Dealing with Disaster – the bushfire response

12 Points will be organising information evenings for Ferntree Gully locals and online support for those in the affected regions in the coming weeks. However, for now, many of us can only watch in horror as this disaster unfolds around the country.

Here is an incredibly thorough summary of some adaptive and helpful responses that we can focus on in the midst of these types of disasters to best to take care of ourselves and our children*.

Danielle Graber
Director

————————————————————————————————————–

Emotional First Aid

Emotional First Aid gives you information on how to help yourself, your family and friends in response to witnessing, hearing or living through the traumatic events.

When traumatic events happen, they challenge our sense of safety and predictability and this may trigger strong physical and emotional reactions. These reactions are normal.

Dos and Don’ts

  • DO try to get the information about your loved ones ASAP, but don’t spend every minute re-dialing. The lines are busy, and you need to take breaks to focus on other activities from time to time.
  • DO watch the news for a limited time to get the information you need, but then turn off the TV or the radio for a while.
  • DON’T get hooked on the repetitive traumatic images on TV and social media. These images have the uncanny ability to suck us in and keep us glued to the screen, even if it makes us feel worse after. Resist the pull to watch.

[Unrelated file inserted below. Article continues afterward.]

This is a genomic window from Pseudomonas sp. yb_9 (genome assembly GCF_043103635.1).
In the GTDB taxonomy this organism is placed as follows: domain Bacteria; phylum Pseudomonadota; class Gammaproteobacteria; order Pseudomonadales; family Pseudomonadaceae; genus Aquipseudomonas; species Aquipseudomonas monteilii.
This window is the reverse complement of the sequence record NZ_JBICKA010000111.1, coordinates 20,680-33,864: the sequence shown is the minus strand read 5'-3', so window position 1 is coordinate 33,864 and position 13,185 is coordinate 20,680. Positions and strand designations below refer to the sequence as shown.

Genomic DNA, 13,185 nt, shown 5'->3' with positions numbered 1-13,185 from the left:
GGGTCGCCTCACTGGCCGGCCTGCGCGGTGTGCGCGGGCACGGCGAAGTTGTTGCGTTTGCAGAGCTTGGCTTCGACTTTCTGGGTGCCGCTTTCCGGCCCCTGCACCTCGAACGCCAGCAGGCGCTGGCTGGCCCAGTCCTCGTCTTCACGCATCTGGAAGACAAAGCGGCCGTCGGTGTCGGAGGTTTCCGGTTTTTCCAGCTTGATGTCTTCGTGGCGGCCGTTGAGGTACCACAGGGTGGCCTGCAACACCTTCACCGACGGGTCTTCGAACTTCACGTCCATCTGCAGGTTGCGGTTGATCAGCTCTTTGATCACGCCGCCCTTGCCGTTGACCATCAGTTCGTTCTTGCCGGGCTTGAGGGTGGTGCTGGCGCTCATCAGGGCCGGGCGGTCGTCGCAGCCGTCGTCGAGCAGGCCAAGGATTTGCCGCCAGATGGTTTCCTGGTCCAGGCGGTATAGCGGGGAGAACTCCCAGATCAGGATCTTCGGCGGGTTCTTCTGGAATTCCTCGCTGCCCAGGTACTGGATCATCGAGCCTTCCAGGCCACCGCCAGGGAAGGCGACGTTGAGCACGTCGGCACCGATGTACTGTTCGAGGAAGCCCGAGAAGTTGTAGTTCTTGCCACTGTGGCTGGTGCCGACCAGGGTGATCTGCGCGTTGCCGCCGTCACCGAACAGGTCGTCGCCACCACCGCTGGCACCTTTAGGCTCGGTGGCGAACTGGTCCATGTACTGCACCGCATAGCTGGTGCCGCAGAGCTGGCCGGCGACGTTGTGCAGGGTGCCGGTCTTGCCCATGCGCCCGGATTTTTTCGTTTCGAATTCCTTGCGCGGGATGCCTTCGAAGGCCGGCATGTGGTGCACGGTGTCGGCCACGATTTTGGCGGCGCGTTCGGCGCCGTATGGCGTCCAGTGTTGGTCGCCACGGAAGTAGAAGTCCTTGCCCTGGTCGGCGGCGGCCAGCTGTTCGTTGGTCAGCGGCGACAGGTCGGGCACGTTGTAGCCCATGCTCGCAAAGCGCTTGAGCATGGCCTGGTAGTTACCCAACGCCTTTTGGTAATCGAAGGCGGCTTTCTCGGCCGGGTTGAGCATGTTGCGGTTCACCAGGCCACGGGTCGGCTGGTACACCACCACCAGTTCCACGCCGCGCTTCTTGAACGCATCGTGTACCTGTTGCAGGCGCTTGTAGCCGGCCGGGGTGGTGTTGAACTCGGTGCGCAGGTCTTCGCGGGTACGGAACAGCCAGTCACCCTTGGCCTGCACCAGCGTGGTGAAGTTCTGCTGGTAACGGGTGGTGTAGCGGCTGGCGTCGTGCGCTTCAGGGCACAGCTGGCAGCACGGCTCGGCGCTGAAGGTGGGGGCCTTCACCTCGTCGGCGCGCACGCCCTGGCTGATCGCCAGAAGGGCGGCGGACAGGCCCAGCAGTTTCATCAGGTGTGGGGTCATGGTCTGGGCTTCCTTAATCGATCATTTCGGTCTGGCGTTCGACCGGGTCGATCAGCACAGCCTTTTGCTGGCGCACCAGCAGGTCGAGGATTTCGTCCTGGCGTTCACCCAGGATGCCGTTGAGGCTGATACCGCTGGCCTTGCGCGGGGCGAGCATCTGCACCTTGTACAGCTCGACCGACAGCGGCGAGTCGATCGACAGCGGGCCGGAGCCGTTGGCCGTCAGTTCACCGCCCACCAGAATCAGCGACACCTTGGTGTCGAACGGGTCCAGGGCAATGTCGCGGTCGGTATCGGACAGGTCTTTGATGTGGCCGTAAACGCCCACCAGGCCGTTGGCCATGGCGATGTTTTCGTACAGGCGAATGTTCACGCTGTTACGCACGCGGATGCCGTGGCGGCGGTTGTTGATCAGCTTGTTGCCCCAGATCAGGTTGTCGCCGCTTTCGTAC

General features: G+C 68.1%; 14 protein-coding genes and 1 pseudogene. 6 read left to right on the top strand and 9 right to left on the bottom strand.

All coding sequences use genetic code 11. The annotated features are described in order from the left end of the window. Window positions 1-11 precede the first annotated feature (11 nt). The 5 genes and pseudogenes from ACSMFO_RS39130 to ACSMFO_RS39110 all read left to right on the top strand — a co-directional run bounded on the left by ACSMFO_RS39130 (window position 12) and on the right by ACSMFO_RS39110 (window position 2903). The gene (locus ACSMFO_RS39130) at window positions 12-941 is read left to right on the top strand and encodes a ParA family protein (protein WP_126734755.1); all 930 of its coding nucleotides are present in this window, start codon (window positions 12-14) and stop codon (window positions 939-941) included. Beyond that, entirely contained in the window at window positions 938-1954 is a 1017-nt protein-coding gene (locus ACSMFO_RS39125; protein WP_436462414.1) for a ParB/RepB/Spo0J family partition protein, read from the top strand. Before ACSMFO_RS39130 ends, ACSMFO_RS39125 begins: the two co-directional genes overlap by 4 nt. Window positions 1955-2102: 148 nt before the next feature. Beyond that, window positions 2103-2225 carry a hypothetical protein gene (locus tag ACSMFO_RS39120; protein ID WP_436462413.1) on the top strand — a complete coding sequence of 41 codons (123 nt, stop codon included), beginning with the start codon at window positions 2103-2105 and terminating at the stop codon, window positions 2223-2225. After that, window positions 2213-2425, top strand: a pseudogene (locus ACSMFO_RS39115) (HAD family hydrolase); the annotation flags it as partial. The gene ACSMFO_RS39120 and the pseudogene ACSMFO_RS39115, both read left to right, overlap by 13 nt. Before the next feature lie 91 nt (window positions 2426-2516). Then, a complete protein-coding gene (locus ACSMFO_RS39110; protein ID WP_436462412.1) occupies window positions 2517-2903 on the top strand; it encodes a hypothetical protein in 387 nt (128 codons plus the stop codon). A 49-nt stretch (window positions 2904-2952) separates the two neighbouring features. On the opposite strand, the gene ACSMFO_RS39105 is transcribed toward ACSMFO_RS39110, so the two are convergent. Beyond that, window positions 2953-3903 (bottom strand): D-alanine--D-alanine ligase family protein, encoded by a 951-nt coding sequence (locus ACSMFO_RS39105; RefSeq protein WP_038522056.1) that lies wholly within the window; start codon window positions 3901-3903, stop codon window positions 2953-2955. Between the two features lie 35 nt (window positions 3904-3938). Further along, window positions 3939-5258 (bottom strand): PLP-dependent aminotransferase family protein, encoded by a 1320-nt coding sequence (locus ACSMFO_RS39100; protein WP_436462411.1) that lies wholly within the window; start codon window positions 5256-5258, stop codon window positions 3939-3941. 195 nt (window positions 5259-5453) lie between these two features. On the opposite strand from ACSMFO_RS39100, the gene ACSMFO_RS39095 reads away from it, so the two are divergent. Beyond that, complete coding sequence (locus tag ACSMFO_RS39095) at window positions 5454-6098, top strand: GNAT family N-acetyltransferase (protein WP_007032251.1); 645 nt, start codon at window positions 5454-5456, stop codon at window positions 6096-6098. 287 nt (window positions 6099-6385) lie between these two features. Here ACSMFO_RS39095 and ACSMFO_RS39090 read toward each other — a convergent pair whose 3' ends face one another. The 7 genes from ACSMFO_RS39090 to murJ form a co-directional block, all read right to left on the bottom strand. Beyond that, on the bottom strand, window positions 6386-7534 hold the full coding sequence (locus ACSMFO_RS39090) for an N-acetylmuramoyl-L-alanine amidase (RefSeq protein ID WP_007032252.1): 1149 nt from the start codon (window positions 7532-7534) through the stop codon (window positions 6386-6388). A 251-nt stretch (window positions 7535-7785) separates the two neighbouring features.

• DON’T stay isolated. Organize and meet in community groups, in neighbourhoods, YMCA’s and religious centres. Get together with family and friends and support each other.

    Copy of BACE

  • DO seek professional help if your reaction feels too strong to handle on your own or with your friends. It doesn’t mean you’re crazy or weak, it means you’re human.
  • DO keep busy and have as structured a schedule as possible to help you stay grounded. It is crucial to focus on your resources, anything that helps you feel calmer, stronger and more grounded.
  • DO things that keep your mind occupied, such as watching a movie, knitting, cooking, playing with children or pets, gardening or being in nature.
  • DO some writing – note down your sensations, feelings and thoughts. It has been shown that writing assists in discharging anxiety and helps us feel more in control.
  • DO get sufficient rest. Our tendency is to run on adrenaline and exhaust our bodies.
  • DON’T let yourself or others re-tell your stories in a repetitive way which can ultimately deepens the trauma; instead listen to each other’s accounts of the event, but with interruptions of the story from beginning to end. Stopping the chronological telling of the story will help you to process feelings without overwhelming yourself and help you not get stuck in obsessive thinking.
  • DO allow yourself to feel the feelings you are feeling even if they are not pretty. Anger, rage and grief are very natural responses to traumatic events. Feel your feelings and allow your emotions to be expressed in a safe framework, but
  • DON’T act out with your anger, try and turn your reactions into a productive outlet (e.g., physical exercise).
  • DO stay active and find a way to get involved that plays to your strengths, e.g., volunteering at collection centres, giving blood or transporting goods into affected areas (when safe to do so).
  • DON’T take it personally if affected individuals get angry and don’t judge their responses. Just be there for them in whatever way they identify as most helpful.

 

Psychological Response

People can have many different reactions to the tragedy. We each follow our own path through trauma and grief depending who we are, why we’re traumatised and what resources we have to help us be resilient. Only 5-10% of people develop chronic problems (like Acute Stress Disorder, or Post-Traumatic Stress Disorder).

Some will be in shock, stunned and dissociated for a while. They may feel disoriented in time, and place, and sometimes in person. They may feel numb and cut off from the terror and pain.